‘My dear Miss Alice, I must come to you and your mother,’ he said, ‘to learn about my new parishioners. You’ve got to tell me all about them. I want you to point out to me every disreputable man, woman, and child in the place, and the naughtier they are the better I shall be pleased. We’ll rout them out, won’t we, and not give them a minute’s peace, till they promise to be good.’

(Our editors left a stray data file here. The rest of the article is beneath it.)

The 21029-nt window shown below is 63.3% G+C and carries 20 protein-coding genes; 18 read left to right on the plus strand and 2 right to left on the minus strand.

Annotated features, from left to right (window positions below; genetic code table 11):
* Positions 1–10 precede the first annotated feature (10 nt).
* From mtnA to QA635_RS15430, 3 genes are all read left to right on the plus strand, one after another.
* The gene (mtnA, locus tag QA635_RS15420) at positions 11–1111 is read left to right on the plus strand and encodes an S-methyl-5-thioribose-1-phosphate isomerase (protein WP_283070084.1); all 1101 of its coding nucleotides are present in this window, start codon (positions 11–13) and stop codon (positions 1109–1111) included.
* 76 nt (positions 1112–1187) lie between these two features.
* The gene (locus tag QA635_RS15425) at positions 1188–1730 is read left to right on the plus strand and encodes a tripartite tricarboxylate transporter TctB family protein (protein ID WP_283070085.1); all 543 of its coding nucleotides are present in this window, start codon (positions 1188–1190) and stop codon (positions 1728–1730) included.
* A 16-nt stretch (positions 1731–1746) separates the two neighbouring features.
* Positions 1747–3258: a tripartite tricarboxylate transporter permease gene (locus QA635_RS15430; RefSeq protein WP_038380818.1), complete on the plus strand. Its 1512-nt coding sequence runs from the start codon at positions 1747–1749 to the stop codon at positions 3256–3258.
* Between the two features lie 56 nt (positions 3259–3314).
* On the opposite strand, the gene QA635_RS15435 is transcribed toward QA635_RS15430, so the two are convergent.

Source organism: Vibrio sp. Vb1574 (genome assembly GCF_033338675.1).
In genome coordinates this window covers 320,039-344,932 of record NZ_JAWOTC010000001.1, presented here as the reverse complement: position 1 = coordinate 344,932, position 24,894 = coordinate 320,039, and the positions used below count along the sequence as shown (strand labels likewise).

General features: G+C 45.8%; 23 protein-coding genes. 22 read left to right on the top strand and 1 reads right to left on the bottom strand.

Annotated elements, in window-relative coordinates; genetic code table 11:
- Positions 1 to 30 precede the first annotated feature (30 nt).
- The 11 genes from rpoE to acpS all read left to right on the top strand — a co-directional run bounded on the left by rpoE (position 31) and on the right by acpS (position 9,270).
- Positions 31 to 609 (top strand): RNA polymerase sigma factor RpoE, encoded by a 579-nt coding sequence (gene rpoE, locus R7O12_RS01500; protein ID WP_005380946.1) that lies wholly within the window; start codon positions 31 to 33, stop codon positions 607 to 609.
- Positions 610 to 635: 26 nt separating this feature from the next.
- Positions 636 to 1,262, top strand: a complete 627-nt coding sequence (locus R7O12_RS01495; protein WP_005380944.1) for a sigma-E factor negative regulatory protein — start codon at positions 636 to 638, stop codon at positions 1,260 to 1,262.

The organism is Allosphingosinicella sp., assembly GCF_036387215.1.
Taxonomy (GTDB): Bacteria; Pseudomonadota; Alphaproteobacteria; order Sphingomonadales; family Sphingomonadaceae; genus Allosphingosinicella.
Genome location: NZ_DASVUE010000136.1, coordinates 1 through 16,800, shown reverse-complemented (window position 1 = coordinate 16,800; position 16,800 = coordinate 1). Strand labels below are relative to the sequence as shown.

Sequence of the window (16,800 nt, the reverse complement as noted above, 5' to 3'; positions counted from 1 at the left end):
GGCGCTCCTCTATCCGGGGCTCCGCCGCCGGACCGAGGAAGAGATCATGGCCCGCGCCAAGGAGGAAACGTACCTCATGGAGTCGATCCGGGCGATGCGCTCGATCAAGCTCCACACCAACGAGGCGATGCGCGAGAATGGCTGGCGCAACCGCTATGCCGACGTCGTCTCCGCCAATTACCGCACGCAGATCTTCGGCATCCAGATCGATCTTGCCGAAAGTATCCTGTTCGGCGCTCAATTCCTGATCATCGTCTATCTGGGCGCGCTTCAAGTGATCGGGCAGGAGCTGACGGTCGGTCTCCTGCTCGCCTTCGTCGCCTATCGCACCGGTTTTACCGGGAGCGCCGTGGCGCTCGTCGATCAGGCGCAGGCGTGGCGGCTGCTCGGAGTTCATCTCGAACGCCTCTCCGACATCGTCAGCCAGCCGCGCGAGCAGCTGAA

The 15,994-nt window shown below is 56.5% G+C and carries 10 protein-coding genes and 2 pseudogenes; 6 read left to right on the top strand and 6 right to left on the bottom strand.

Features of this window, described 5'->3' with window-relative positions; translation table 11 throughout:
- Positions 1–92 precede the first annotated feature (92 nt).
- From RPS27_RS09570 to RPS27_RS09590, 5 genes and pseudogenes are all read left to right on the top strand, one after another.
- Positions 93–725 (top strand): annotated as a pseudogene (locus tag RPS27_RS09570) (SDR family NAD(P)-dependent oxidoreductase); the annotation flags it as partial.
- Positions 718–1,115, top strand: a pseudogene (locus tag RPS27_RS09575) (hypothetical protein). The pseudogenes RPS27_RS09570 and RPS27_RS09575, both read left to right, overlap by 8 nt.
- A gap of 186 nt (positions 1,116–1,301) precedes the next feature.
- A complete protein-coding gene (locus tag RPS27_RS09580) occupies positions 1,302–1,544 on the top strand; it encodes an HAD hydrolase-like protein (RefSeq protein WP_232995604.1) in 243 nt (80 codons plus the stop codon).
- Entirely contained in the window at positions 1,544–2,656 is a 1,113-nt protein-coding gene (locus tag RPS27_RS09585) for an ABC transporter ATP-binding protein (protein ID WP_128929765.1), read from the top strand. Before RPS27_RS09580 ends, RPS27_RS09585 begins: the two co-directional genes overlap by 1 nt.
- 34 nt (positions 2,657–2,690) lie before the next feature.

Mr Keeling was almost as surfeited with this conversation as was John. It appeared to him that though Mr Silverdale wished to give the impression that he was talking about his flock, he was really talking about himself, and seemed to find it an unusually engrossing topic. This notion was strongly confirmed when he found{59} himself with him afterwards over a cigarette and a glass of port, for Mr Silverdale seemed to have a never-ending fund of anecdotes about besotted wife-beaters and scoffing atheists who were really dear fellows with any quantity of good in them, as was proved from the remarkable response they invariably made to his ministrations. These stories seemed to be about them, but in each the point was that their floods of tears and subsequent baptism, confirmation, or death-bed, as the case might be, were the result of the moment when they first came across Mr Silverdale, who, as he told those edifying occurrences, had an air of boisterous jollity, cracking nuts in his teeth to impress John, and sipping his port with the air of a connoisseur to impress his host, and interspersing the conversions with knowing allusions to famous vintages. Subconsciously or consciously (probably the latter) he was living up to the idea of being all things to all men, without considering that it was possible to be the wrong thing to the wrong man.